Ficus Elastica (Rubber Tree): Beginner Indoor Grow Tips

A Relatively Easy Houseplant That Loves Indirect Light

a rubber tree by the window

The Spruce / Cara Cormack

Ficus elastica, also known as the rubber plant, is an unusual-looking varietal native to the tropics of Southeast Asia. This long-lived plant boasts oversized, oval-shaped leaves with a rich emerald hue and can grow quickly, reaching up to 100 feet tall in its natural habitat. It's not the easiest plant for beginners because it's not very forgiving if it doesn't get the care it needs. However, it's more often grown indoors as a houseplant, where it can be planted and cared for year-round, and its size is kept more manageable.

When it comes to caring for a rubber plant, care is straightforward. It needs adequate light, moisture, and warmth (it is a tropical plant). Give it a southern or eastern exposure, but keep it several feet away from the windows, and you'll be rewarded with an exotic addition to your indoor plant collection.

Botanical Name Ficus elastica
Common Name Rubber plant, rubber tree
Plant Type Evergreen tree
Mature Size 50–100 ft. tall (outdoors), 50–100 ft. wide (outdoors)
Sun Exposure Partial shade
Soil Type Moist but well-drained
Soil pH Acidic
Bloom Time Rarely blooms
Flower Color Rarely blooms
Hardiness Zone 10–12 (USDA)
Native Area Asia
Toxicity Toxic to dogs and cats
2:46

Watch Now: How to Grow a Rubber Plant (Ficus Elastica) Indoors

a rubber tree next to the patio door
Cara Cormack / The Spruce
a closeup of the rubber tree's leaves
Cara Cormack / The Spruce

Can You Grow Rubber Tree Inside?

While rubber plants are a pretty hardy varietal, they tend to be more challenging to care for and have a few specific care requirements to thrive. They need the right balance in their environment with lots of light, moist (but not soggy) soil, and enough fertilizer to keep it healthy. Indoors it can grow about 10 feet tall, although outside, it can grow up to 100 feet in its natural habitat.

The most common varieties for growing indoors include Ficus elastica 'Tineke', Ficus elastica 'Burgundy', Ficus elastica 'Ruby', and Ficus elastica 'Robusta'. They all grow well indoors when given the right conditions, such as ample sunlight, but not bright, direct sunlight that can easily scorch its leaves.

How to Grow Rubber Tree Indoors

The rubber plant has waxy-looking leaves that start with a pink-coral hue, eventually deepening to dark rich green. As the rubber plant grows, it will begin to droop, so you must help support its leaves by using a long wooden dowel (or bamboo stalk) to help keep them upright.

Sunlight

Like most plants in their genus, rubber plants love lots of bright, diffused light. They can tolerate soft morning sunlight but should be moved out of the line of harsh direct rays in the afternoon as they can singe the leaves. Plants that do not receive sufficient light will become leggy, lose their lower leaves, and their leaf color will become dull instead of glossy and vibrant.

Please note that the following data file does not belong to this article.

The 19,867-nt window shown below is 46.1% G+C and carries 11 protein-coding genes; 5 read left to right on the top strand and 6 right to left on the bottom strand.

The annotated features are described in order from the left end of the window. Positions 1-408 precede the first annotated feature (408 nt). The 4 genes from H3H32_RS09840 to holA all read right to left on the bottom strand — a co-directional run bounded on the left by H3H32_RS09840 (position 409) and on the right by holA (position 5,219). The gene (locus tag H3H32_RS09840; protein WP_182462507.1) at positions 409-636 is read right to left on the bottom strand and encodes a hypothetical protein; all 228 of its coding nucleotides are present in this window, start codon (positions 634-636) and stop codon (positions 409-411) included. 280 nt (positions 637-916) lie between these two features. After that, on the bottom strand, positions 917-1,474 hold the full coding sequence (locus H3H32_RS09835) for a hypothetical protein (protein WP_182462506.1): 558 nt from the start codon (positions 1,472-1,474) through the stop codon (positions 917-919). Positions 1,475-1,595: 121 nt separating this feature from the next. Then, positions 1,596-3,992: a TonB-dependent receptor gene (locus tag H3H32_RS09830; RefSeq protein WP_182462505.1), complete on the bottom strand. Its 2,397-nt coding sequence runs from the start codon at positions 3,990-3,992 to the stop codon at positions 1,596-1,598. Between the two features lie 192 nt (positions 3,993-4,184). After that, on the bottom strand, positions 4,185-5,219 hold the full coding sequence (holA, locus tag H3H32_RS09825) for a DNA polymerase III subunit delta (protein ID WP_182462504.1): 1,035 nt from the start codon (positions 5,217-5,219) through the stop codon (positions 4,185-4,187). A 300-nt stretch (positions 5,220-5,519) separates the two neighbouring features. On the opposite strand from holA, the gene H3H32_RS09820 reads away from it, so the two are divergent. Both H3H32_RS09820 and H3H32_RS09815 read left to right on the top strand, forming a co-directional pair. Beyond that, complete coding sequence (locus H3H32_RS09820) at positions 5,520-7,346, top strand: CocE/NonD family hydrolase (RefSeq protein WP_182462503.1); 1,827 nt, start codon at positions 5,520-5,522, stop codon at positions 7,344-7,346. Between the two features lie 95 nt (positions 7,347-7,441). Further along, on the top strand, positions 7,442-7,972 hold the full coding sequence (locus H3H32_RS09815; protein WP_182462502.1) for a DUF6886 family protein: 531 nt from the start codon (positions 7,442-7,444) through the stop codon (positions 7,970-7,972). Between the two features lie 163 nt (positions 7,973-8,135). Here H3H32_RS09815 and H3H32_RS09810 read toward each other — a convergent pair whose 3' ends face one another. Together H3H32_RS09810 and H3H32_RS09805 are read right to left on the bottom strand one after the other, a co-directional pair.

Watering

Water your rubber plant frequently—they like to be kept steadily moist but not soaked. Rubber plants also are vulnerable to excessive dryness and don't tolerate drought well. To check if its time for another watering, check the moisture levels in the first few inches of soil—if they're dry and crumbly, it's time to water your plant again.

Temperature and Humidity

Like other types of ficus trees, these plants are vulnerable to cool drafts. Unhealthy plants will become leggy, with stretching internodes, and the leaves might first turn yellow and then brown before dropping off entirely. Generally, rubber trees are best kept in moderate to warm temperatures between 60 degrees Fahrenheit and 75 degrees Fahrenheit, with moderate humidity as well. If your home tends to be dry, invest in a space humidifier to increase the levels.

Fertilizer

Feed the plant a weak liquid fertilizer throughout the growing season. They are relatively heavy feeders when healthy. Some experts recommend only lightly fertilizing indoor plants to prevent stretching and plants becoming root-bound because they grow too fast.

Potting Soil and Drainage

When it comes to their soil composition, rubber plants aren't picky. Typically, any good, fast-draining potting soil will likely do—many indoor gardeners opt for a cactus mix. In addition, rubber plants prefer an acidic soil mixture. Like fiddle leaf fig trees (which many believe they resemble), they also "eat" their soil and will eventually have their roots exposed. When this happens, simply top your pot with additional soil and it will not be an issue.

Propagating Rubber Plant

Rubber plants can be propagated from leaf-tip cuttings, but it is not particularly straight-forward and is probably easier to just buy a potted plant. If you take cuttings, use a rooting hormone and be vigilant about high humidity and plenty of warmth. Do not be discouraged if they do not propagate easily. It is an inexact science that takes some time.

Repotting Rubber Plant

Rubber plants grow fairly quickly under the right conditions and will need to be repotted every year until the plant reaches the height you want. Larger plants can be difficult to repot, so if you can't move the container, scrape off a few inches of potting media and replace it with new potting soil.

Common Pests and Diseases

Rubber plants are vulnerable to a variety of pests that typically infest indoor houseplants, including aphids, mealy bugs, spider mites, scale, and thrips. If possible, identify the infestation as early as possible and treat it with the least invasive option, like neem oil.

Article Sources
The Spruce uses only high-quality sources, including peer-reviewed studies, to support the facts within our articles. Read our editorial process to learn more about how we fact-check and keep our content accurate, reliable, and trustworthy.
  1. Ficus elastica. Missouri Botanical Garden.